3 and 1/2 stars out of 4 stars
The title of this movie is perfect. We live in an age where we can connect with almost anyone on the globe we want instantly with multiple devices, yet our collective communication skills have suffered greatly in the process. People type without writing, speak without talking and far more often than most of us suspect, become anonymous social vultures and invisible thieves. In 2013, there are more ways to mess up your life in cyberspace than there are ways to die.
Resisting what must have been a great temptation to overstuff the narrative with every possible virtual danger, writer Andrew Stern and director Henry Alex Rubin instead settle on the three most currently prevalent. There's pay-for-play sex involving minors, identity theft and cyber-bullying, all of which the majority of us have at least some basic level of understanding.
Rubin's follow-up to his 2005 Oscar-nominated documentary "Murderball" has already been slammed by several for employing the same blueprint of other previous "hyperlink" or "multi-linear" films ("Short Cuts," "Syriana," "Crash," "Magnolia," "Nashville" and "Babel") where major characters in one sub-plot show-up as incidental or supporting figures in others. This criticism is valid inasmuch as Rubin chose a method of storytelling others have used previously.
Because this is such a micro-thin, infrequent approach to filmmaking, any movie that uses it will be accused of being a copycat or lacking in original thought. That couldn't be further from the truth. The "Disconnect" naysayers are discounting the film out of hand based on its apropos style while completely ignoring its considerable content and commentary.
Delving into even the most basic details of the plot of "Disconnect" could be a decided disservice to potentially interested audiences and would certainly ruin the many surprises. Even describing the behavioral traits of the dozen or so principal characters would give away too much. In the timeline of humankind, the advent of the Internet and the devices used to navigate it are a mere blip; we really don't know what we don't know about it and that is the filmmakers' point. The technology remains far ahead of most users' ability to understand it.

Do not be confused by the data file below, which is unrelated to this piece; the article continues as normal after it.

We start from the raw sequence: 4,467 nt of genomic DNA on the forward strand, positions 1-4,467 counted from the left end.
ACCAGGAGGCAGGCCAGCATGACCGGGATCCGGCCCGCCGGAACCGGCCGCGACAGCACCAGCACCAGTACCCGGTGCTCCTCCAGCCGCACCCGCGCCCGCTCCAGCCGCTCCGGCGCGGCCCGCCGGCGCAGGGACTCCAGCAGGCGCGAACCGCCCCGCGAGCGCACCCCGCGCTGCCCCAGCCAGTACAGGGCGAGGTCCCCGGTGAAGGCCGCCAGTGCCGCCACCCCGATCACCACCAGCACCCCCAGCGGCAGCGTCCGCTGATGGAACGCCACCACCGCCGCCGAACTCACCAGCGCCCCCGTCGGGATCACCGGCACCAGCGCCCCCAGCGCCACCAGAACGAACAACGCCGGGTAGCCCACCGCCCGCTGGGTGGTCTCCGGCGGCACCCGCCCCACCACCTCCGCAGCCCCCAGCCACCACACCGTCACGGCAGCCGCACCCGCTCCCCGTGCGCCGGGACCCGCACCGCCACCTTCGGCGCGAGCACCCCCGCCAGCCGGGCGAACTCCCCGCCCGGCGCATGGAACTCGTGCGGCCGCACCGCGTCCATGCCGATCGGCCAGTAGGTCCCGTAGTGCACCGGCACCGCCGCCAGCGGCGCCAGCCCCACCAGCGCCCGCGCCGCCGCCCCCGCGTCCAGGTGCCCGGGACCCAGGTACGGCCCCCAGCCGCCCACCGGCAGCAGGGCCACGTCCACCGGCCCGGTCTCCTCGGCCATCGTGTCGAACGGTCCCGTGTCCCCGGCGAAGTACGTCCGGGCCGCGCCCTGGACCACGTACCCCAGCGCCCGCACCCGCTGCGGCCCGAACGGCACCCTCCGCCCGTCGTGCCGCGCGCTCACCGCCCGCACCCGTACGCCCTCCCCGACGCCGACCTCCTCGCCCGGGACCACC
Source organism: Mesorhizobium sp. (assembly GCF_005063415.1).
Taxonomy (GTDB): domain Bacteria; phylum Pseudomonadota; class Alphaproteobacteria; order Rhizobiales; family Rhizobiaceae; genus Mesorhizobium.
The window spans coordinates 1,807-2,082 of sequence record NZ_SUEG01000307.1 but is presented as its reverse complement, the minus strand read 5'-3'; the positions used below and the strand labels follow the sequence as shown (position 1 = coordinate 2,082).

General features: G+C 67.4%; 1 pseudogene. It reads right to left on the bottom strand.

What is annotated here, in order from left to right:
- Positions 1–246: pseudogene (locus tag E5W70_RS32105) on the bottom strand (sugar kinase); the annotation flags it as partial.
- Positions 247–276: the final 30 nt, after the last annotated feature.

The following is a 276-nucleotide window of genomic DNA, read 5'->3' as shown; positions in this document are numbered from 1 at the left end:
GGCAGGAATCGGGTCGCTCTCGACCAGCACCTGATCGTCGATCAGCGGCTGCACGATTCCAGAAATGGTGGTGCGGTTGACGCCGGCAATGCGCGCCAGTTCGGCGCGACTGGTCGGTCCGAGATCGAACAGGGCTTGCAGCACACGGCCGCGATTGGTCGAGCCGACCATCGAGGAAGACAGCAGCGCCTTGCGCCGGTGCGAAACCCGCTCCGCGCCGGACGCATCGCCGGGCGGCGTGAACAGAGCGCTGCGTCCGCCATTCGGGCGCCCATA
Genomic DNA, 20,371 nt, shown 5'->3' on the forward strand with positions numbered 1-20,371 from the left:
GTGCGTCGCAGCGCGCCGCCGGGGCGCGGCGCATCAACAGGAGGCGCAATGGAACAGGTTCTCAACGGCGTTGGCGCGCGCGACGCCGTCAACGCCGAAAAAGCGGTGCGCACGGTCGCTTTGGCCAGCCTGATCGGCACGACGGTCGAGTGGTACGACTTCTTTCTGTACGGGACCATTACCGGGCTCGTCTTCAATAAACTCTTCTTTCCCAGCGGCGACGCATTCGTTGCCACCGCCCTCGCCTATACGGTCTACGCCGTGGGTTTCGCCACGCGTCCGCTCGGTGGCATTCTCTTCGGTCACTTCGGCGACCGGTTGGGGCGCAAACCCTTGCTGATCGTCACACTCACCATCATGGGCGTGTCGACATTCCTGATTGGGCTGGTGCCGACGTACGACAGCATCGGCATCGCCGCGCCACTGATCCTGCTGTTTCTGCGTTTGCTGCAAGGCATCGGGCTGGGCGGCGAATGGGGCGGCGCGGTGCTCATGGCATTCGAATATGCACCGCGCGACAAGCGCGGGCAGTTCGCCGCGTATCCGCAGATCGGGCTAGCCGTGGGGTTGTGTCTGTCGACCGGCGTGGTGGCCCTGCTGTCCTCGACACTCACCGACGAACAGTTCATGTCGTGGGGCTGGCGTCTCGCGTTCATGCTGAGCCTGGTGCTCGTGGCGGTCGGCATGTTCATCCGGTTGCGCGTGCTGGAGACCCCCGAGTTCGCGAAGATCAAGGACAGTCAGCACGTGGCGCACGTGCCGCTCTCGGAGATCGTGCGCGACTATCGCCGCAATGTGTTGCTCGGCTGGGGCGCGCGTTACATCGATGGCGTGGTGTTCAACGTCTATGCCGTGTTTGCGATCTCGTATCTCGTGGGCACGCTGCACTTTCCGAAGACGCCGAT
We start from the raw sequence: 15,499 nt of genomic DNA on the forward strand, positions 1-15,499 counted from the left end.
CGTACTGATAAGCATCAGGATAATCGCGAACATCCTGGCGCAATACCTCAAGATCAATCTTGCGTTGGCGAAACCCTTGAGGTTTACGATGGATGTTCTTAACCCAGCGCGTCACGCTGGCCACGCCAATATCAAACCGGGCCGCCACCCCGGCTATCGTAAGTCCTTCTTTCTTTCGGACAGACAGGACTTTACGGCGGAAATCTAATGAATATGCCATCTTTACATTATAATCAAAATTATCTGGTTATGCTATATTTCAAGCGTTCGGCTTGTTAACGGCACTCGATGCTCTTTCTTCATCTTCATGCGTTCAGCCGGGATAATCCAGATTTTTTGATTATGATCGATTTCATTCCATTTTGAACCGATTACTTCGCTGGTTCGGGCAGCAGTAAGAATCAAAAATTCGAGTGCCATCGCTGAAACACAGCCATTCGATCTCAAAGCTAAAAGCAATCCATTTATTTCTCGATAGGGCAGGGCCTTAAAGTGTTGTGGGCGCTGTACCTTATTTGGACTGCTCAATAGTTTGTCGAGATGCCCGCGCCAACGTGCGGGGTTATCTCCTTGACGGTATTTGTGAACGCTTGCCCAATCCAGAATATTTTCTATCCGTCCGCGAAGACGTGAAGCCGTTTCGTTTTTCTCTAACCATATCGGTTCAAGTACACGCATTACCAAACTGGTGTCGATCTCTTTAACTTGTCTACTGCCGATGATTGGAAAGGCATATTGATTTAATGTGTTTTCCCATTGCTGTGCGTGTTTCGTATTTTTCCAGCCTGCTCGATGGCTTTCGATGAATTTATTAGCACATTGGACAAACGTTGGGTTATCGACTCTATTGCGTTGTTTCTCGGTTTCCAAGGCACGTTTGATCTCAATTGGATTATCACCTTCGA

The best example is the identity theft portion. Certainly without intent and almost assuredly without knowing it, thousands of people have their identity stolen online every day. The sad part -- at least here -- is that it is perpetuated by someone via an online support group for parents that are grieving the deaths of infant children. This is where Stern really shines with his economic explanations of cyber terms "piggy-backing" and "Trojan horse."
Because it is always anonymous and often impossible to detect the source, cyber-bullying is light-years beyond what used to take place face-to-face on schoolyard playgrounds. Simply due to the time they were born, today's preteens are the most adept at discovering the countless hidden cyber crevices and, coupled with the relative assurance of going forever undetected, can become anyone they wish and thus exhibit more misguided bluster and fearless cruelty. The targets of these attacks are generally more gullible, susceptible and malleable than most to begin with and can be pushed over the edge with a modicum level of intelligence or effort.
The online sex sub-plot -- while beginning in cyberspace -- comes to fruition in the real world with traditional broadcast media acting as both the unwitting perpetrator and ultimate victim. With Twitter, Facebook and untold numbers of blogs being updated instantly, the role of the once traditional journalist has been reduced in some circles to an insignificant dinosaur which could lead hungry upstart reporters to perhaps place their ethical priorities on the back-burner for the sake of snaring a juicy and lurid exclusive.
The filmmakers' greatest achievement takes place in the movie's final scenes when the perfect storm of events culminates. What's most impressive is the avoidance of the pat and predictable with each scenario taking sharp, unforeseen left turns. Little is resolved, the answers are few and the fates of most of the characters remain open-ended. In any other film this would be viewed as a monumental jip and one that that shows inferior storytelling acumen but in "Disconnect" it is pure angular and blackly-hued poetry.
We're living in a different world now, boys and girls. The rules aren't just different -- they're being reinvented on us every second. Cyber technology has made our lives move quicker and with greater "efficiency" and even though we get more done in less time, we've gotten more metaphysically winded in the process. The genie just isn't out of the bottle; it has charmed and enveloped us and has no intention of ever relinquishing its quixotic powers. (LD Entertainment)